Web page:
Such was Krunal Pandya's 2017 IPL that few expected him to be uncapped by the time the auctions arrived in 2018. The elder Pandya brother was a revelation with his floating role in the batting line-up and niggardly spells with the ball.

The left-hander smashed 243 runs at 34.71 and a strike rate of 135.75 in addition to picking up 19 wickets at a stunning economy of 6.82. Pandya was among the most valuable players, uncapped or capped, and stood out with his exemplary all-round role in the IPL.

Yet, despite India trying a slew of new T20 players - 8 debutants in the format from the start of 2017 - the opportunity failed to come knocking at the Pandya brother’s house one another time. Krunal Pandya had the X-factor, played out of his skin and stood head and shoulders above the rest, yet failed to make it to the national team.

That said, 2017 was his turnaround year, and it was probably asked of him to continue his exceptional form for a while. Whatever it was, the opening game of the 2018 IPL between Chennai Super Kings and Mumbai Indians at the Wankhede showed that all was well with Pandya's career graph.

The prelude

Rohit Sharma started off with a hat-trick of misses against that Syed Mushtaq Ali T20 hero, Deepak Chahar. The ball was banana swinging and Chahar consistently beat the Mumbai skipper’s bat while Shane Watson sent down a tight opening spell.

The wickets of Evin Lewis and Rohit Sharma pegged Mumbai back early and it needed the elegance of Suryakumar Yadav and the flamboyance of Ishan Kishan to resurrect the Mumbai Indians. Yet with an array of slower bowlers up their sleeve, Chennai restricted the flow of runs.

Yadav brought out his first-class form into play and dug into Chennai's bowling with some classy drives and back-foot punches. Kishan, on the other hand, was comfortable playing second-fiddle to the rampant Yadav and the partnership flourishsed, though it did not quite take off.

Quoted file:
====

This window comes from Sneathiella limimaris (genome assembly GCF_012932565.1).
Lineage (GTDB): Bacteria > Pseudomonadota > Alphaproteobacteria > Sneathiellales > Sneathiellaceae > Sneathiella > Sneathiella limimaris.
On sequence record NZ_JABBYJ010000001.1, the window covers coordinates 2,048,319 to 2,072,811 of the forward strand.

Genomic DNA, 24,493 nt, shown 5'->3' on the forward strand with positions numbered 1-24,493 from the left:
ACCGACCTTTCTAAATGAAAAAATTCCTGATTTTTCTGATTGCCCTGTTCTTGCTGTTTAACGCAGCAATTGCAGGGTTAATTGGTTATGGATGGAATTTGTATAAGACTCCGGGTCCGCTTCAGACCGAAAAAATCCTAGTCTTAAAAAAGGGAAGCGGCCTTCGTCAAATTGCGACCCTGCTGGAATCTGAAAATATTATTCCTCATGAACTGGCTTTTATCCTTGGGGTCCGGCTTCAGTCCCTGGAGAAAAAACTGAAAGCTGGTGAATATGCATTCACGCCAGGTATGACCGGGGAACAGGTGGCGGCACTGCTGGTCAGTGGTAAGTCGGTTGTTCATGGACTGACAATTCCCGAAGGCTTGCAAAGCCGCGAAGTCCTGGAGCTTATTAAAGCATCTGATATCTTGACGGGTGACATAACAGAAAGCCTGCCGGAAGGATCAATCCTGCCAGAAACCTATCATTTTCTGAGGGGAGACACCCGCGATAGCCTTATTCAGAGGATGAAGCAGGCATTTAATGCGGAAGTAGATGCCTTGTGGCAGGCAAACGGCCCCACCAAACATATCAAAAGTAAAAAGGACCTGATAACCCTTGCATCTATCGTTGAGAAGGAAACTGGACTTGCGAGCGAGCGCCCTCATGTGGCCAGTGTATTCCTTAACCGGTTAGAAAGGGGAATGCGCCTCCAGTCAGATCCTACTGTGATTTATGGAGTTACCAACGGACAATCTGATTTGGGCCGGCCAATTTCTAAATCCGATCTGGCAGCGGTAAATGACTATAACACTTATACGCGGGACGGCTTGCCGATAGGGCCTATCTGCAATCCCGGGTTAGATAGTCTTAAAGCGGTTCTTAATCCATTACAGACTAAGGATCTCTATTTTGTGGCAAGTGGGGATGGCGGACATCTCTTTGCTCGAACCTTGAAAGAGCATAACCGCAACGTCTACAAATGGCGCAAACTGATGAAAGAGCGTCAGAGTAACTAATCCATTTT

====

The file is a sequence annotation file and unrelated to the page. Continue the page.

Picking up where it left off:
The introduction of Mark Wood into the attack had the Indian youngsters in trouble. The skiddish Englishman sent down some real pacy bouncers that eluded their pulls and all of a sudden it seemed like despite a strong 78 run stand, Chennai were inching ahead.

When the duo departed, Mumbai had racked up a mere 113 runs in close to 15 overs. As Krunal Pandya walked in to join his younger and more celebrated brother in the middle, all eyes were on the brother whose breathtaking striking skills was a banked upon factor for Mumbai Indians.

What did Krunal do?

Those who aren't too aware of Krunal's ability to start hammering from ball one would probably need to glance at this bit of stat.

His strike rate in the first 10 balls in the IPL is a fabulous 141.5 (minimum 150 runs). That's the fourth best strike rate in the first 10 balls by any IPL player and the best by an Indian.

The southpaw was into his groove ball one, driving Imrah Tahir through covers for a fabulous boundary. When Mark Wood returned to the attack, the elder Pandya brother seemed set to take him on.

A slower delivery was deposited over mid-wicket first up before glancing one to fine-leg for four and then driving through covers for another. 19 runs came off the over that turned around Mumbai's innings.

When Wood returned another time, you could almost see the smirking smile Krunal had behind his helmet. 17 runs were slammed as Mumbai stormed back into the contest.

From his arrival to the end of the innings, Mumbai made 52 runs in 32 balls. Krunal made 41 of those in 22 balls. This with his more acknowledged, exemplary brother at the other end watching the show he put up.

What the future holds

Mumbai Indians might have lost to one man, Dwyane Bravo, but the signs are promising. Krunal Pandya's blitz shows that he could yet again be their floating batsman with a clear mind and plenty of firepower.

He did not even turn his arm over in the first match, possibly a mistake on Rohit Sharma's part but will definitely come into picture as a bowler as the season goes on.

His multi utility, fearless batting, electric fielding and tight overs could catapult him straight into the Indian side. With performances like these, Axar Patel and Washington Sundar have plenty to worry about.